Santa Anita reception center, Arcadia, Calif. Apr. 1942. Attendants registering arrivals and assigning them, family by family, to their new quarters. These evacuees of Japanese ancestry will be transferred later to War Relocation Authority centers for the

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When: 01 January 1942

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Albers, Clem,, photographer.

Santa Anita reception center, Arcadia, Calif. Apr. 1942. Attendants registering arrivals and assigning them, family by family, to their new quarters. These evacuees of Japanese ancestry will be transferred later to War Relocation Authority centers for the duration of the war

[5 April 1942]

1 photograph : gelatin silver print ; mount 24 x 30 cm.

Photograph shows an unidentified white man writing at a table as unidentified Japanese Americans stand on the other side at the Santa Anita Assembly Center, a makeshift detention facility, also a race track, where they were incarcerated before being transferred to a concentration camp during World War II.
Title transcribed from item.
No. B-425.
Photographer and date from negative in the National Archives.
Notation on National Archives negative: "From San Pedro."
Photograph from U.S. War Relocation Authority.
Farm Security Administration and Office of War Information Collection (Library of Congress).

United States.--Wartime Civil Control Administration--1940-1950.
Santa Anita Assembly Center (Calif.)--1940-1950.
Japanese Americans--Forced removal and internment, 1942-1945
World War, 1939-1945--Japanese Americans--California--Arcadia.
Japanese Americans--Men--1940-1950.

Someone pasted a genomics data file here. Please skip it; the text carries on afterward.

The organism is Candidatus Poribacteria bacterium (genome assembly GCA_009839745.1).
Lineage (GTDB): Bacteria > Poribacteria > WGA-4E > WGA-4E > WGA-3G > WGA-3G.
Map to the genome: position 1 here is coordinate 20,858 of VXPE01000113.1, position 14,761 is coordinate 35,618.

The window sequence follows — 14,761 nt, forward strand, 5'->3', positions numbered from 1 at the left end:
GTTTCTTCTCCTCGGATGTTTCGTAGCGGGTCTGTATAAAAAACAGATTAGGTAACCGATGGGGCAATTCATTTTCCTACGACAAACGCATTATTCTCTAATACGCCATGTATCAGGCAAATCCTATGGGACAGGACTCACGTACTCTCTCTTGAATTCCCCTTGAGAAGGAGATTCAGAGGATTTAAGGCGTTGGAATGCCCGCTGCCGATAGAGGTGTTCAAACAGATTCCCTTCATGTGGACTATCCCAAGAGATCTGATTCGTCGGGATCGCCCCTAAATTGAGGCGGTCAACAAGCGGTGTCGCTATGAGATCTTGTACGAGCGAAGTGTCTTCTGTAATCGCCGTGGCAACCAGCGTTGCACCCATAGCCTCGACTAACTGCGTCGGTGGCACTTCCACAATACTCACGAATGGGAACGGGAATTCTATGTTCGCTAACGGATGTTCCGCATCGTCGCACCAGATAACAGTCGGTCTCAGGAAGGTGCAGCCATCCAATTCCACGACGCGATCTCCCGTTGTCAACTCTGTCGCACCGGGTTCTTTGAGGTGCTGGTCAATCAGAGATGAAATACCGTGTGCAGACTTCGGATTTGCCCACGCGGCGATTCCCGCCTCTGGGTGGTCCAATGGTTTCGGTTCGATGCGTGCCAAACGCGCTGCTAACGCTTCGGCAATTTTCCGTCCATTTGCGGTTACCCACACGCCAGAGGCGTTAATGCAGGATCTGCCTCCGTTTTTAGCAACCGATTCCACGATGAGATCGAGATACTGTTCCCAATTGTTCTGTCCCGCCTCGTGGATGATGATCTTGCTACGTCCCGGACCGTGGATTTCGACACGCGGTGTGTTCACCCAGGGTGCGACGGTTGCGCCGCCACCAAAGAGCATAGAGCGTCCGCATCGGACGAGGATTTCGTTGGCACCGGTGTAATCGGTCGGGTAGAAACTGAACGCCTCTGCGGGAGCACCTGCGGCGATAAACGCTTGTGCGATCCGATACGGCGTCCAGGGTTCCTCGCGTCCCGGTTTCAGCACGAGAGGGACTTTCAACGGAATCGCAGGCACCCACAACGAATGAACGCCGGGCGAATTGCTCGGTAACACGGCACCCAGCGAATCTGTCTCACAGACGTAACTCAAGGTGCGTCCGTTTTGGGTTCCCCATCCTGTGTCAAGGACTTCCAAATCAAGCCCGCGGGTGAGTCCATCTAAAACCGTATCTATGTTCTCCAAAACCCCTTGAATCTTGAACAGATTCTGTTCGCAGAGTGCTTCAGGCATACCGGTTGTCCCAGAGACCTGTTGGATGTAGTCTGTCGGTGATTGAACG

Japanese Americans--Women--1940-1950.
Japanese Americans--Children--1940-1950.
Political prisoners--1940-1950.
Arrivals & departures--1940-1950.
Recording & registration--1940-1950.
Concentration camps--1940-1950.

Format: Photographic prints--1940-1950.

Rights Info: No known restrictions on publication.

Repository: Library of Congress, Prints and Photographs Division, Washington, D.C. 20540 USA,

Part Of: Farm Security Administration - Office of War Information Photograph Collection (Library of Congress) (DLC) 2002708960

Higher resolution image is available (Persistent URL):

Call Number: LOT 1801 [item]


Owner: The Library of Congress
Source: Flickr Commons
Views: 8198
libraryofcongress dc:identifier=httpshdllocgovlocpnpppmsca74345

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    • 19/Nov/2021 20:27:21

    Not our finest hour. This was addressed in part of a recent PBS airing of Ken Burns' National Parks movie.

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    Photo Nut 2011

    • 20/Nov/2021 00:04:06

    I agree. I understand the fear people had after Pearl Harbor but most of these people were American Citizens and should have been treated the same as the German Americans. Some German Americans were locked up but most of those were of questionable character or were loyal to Germany. Both my wife and I had some German ancestors in this country at that time. They were all loyal Americans who contributed to the war effort and not one of them was ever locked up or even questioned about their loyalty to this nation.